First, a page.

Q: I am moving to a new home that doesn't have a fence, and I can't afford to change that anytime soon. I've heard that pouring ammonia around the perimeter will keep the dogs in their place, but does it really work? -- N.L., via e-mail
A: Ammonia won't work. Your dogs won't like the smell, but it won't slow them down for a second in their hurry to explore their new neighborhood.
Secure fencing is the only long-term solution. In the short term, you'll need to take them out on leashes, put them on tethers or place them in runs.
Tethering is not a good long-term solution, so please don't even consider it as a permanent fix to your problem. Dogs do not do well when tied up; some even learn aggressive behaviors that lead to attacks on anyone (especially children) wandering into the animals' reach. Tethering has other hazards, too. Your dogs can tangle up their lines and become unable to reach food, water or shade, or loose dogs can attack them. For these reasons, I recommend tethering for short periods at a time, and always under supervision. And remember: Never use a choke-chain collar with a tether. It's too easy for a dog to strangle himself.
Ready-made dog runs can be found for a couple hundred dollars, snd even less if you are able to find one secondhand. These will keep your dogs safe during their potty breaks.
Since I know someone will write to recommend electronic fences (systems that give dogs a shock when they near the perimeter of a property), let me say I don't recommend them. While they may keep an animal on the property, they won't protect a pet from other animals, pet thieves or harassment by neighborhood kids.
And that's if the fences are working perfectly -- as with any piece of equipment, these systems can be improperly installed or can malfunction, allowing your pet to escape or be shocked without respite. Finally, a very strong-willed dog will sometimes choose to take the shock to get out of the yard with enough temptation (such as a squirrel), but he won't choose to do so to get back in.
Real fences are always the best choice for safely and securely containing a dog, and if that's not possible, keeping your dog inside and leash-walking for exercise and relief is the next best thing. -- Gina Spadafori
Do you have a pet question? Send it to email@example.com.
cats go home again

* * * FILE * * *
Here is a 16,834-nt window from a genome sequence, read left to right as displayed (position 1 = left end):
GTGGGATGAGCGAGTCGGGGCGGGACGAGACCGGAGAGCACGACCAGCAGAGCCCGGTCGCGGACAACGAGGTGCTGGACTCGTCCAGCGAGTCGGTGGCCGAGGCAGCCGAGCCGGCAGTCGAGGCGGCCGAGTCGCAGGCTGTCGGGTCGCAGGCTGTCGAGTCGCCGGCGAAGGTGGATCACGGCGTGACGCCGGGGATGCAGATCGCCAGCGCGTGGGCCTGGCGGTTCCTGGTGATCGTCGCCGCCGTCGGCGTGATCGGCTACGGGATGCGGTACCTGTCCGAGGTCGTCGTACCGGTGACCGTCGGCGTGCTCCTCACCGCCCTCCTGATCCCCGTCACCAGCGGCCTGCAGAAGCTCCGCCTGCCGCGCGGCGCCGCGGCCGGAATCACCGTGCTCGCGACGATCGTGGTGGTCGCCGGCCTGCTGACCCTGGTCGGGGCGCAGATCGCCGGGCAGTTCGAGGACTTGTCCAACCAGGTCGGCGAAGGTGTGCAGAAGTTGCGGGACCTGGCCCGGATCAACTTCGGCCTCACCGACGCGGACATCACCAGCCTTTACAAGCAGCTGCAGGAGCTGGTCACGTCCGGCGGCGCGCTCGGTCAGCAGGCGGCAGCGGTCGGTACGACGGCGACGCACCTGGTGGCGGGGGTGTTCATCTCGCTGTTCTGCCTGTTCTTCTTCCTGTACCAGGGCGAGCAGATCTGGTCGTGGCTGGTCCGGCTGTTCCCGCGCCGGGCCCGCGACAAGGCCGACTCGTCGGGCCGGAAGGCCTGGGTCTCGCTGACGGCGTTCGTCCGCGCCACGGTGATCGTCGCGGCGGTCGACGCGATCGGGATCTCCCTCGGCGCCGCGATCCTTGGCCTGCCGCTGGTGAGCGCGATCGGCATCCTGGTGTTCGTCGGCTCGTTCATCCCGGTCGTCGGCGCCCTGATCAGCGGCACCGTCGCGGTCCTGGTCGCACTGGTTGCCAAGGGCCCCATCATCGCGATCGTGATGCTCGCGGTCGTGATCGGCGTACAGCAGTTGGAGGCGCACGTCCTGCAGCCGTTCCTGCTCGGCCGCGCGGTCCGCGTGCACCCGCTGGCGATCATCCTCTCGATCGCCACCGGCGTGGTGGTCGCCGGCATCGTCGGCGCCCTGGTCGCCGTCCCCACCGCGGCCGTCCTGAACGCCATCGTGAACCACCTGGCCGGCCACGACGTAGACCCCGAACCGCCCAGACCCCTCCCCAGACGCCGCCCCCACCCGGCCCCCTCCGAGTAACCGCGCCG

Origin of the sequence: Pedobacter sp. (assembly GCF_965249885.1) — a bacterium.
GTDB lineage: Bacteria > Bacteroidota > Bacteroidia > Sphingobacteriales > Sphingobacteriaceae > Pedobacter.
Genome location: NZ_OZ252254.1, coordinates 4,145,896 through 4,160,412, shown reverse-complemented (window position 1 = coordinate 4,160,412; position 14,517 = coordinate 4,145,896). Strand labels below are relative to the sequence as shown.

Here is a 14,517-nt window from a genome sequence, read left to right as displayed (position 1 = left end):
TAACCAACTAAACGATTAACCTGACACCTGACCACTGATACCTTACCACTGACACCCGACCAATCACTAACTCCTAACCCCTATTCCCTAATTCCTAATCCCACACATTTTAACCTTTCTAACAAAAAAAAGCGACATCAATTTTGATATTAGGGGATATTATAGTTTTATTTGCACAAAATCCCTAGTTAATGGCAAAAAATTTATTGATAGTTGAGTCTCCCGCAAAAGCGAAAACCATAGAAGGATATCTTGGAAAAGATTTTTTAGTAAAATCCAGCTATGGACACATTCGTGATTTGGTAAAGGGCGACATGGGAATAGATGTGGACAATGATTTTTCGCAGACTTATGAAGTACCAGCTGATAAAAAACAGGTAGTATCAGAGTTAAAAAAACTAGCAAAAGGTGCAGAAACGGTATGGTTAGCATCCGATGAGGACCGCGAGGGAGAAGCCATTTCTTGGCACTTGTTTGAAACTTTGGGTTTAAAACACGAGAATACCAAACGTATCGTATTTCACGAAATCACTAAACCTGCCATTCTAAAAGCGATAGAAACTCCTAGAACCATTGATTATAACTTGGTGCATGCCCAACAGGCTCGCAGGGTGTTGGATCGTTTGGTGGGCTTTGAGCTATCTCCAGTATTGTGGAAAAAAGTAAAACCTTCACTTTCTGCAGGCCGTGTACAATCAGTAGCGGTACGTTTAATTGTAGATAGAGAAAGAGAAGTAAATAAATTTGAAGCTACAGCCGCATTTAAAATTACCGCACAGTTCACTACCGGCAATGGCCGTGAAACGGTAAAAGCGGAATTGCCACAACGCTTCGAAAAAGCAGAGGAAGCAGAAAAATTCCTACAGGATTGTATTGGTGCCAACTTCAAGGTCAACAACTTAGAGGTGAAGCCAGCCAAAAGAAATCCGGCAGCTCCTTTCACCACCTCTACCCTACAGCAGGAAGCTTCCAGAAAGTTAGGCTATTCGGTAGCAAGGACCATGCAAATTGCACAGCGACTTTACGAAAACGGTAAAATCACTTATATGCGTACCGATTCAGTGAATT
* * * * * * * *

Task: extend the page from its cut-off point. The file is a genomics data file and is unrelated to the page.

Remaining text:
-- Many lost pet cats are presumed to be strays, a presumption that almost eliminates the chances of a reunion, even if the animal lands in a shelter. A study by researchers at Ohio State looking at data from 53 shelters in 23 states suggests that the biggest change to this sorry statistic is the use of microchip identification. According to the research, the return-to-owner rate for cats was 20 times higher -- and two-and-a-half times higher for dogs -- for microchipped pets compared to rates of return for all stray cats and dogs that had entered the shelters. When a pet had a microchip, owners were located almost three-quarters of the time. When owners couldn't be found, it was usually because the pet's information hadn't been updated within the chip registry.
-- Seagulls carry antibiotic-resistant bacteria on their bodies, causing concern that the birds are spreading so-called "super bugs." Portuguese researchers believe migratory birds are spreading the bacteria through their droppings, probably after picking them up while sifting through human garbage. Similar antibiotic-resistant bacteria have also been found on other scavenger animals. Healthy people are usually not affected by antibiotic-resistant bacteria, but the risk is severe for those who are immunocompromised.
-- The world's longest and tallest cat is a Savannah cat, with individuals more than 18 inches tall and almost 42 inches inches long. The Savannah is the offspring of the African serval and the domestic house cat. -- Dr. Marty Becker and Mikkel Becker
ABOUT PET CONNECTION
Pet Connection is produced by a team of pet-care experts headed by "Good Morning America" and "The Dr. Oz Show" veterinarian Dr. Marty Becker and award-winning journalist Gina Spadafori. The two are also the authors of many best-selling pet-care books. Dr. Becker can also be found at Facebook.com/DrMartyBecker or on Twitter at DrMartyBecker.